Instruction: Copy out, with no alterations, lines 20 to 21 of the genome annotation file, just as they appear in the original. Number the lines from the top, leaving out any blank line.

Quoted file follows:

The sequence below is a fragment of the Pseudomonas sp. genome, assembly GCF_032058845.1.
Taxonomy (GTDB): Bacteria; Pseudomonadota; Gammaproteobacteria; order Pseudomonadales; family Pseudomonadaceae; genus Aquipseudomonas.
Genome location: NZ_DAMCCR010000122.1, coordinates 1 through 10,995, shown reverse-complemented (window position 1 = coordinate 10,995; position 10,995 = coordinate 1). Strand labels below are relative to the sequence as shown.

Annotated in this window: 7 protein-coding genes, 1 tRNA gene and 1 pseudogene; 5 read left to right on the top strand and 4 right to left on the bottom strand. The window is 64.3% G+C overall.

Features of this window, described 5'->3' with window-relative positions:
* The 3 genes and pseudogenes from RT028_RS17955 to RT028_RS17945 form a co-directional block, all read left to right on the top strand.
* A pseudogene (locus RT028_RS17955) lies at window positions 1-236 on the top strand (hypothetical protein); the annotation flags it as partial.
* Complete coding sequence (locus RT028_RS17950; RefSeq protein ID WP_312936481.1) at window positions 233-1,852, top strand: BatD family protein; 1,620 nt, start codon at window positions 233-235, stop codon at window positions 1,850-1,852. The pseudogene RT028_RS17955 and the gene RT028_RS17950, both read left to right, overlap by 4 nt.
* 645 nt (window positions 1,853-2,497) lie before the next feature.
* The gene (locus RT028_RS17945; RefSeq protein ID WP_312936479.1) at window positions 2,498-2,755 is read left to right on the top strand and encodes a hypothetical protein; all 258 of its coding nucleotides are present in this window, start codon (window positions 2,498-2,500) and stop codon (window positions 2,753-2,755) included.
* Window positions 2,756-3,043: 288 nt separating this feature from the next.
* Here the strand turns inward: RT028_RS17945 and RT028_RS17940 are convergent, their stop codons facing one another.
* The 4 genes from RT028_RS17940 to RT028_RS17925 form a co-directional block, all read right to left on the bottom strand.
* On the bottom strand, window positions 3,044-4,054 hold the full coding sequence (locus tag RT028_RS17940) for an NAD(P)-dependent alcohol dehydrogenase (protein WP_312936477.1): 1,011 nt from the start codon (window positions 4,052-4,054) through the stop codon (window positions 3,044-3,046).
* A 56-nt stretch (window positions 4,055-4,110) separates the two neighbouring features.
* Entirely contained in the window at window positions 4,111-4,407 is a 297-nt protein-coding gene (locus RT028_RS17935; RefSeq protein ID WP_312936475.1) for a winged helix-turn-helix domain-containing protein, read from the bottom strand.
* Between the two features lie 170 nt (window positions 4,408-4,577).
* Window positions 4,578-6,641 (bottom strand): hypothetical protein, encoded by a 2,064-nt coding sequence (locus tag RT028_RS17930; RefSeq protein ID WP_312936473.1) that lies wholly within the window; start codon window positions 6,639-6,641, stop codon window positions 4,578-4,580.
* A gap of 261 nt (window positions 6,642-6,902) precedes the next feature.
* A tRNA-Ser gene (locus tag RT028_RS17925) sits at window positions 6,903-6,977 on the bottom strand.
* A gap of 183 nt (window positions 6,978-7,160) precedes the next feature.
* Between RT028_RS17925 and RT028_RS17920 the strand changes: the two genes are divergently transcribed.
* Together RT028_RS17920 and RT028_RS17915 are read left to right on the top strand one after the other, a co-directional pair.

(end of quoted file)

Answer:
* A tRNA-Ser gene (locus tag RT028_RS17925) sits at window positions 6,903-6,977 on the bottom strand.
* A gap of 183 nt (window positions 6,978-7,160) precedes the next feature.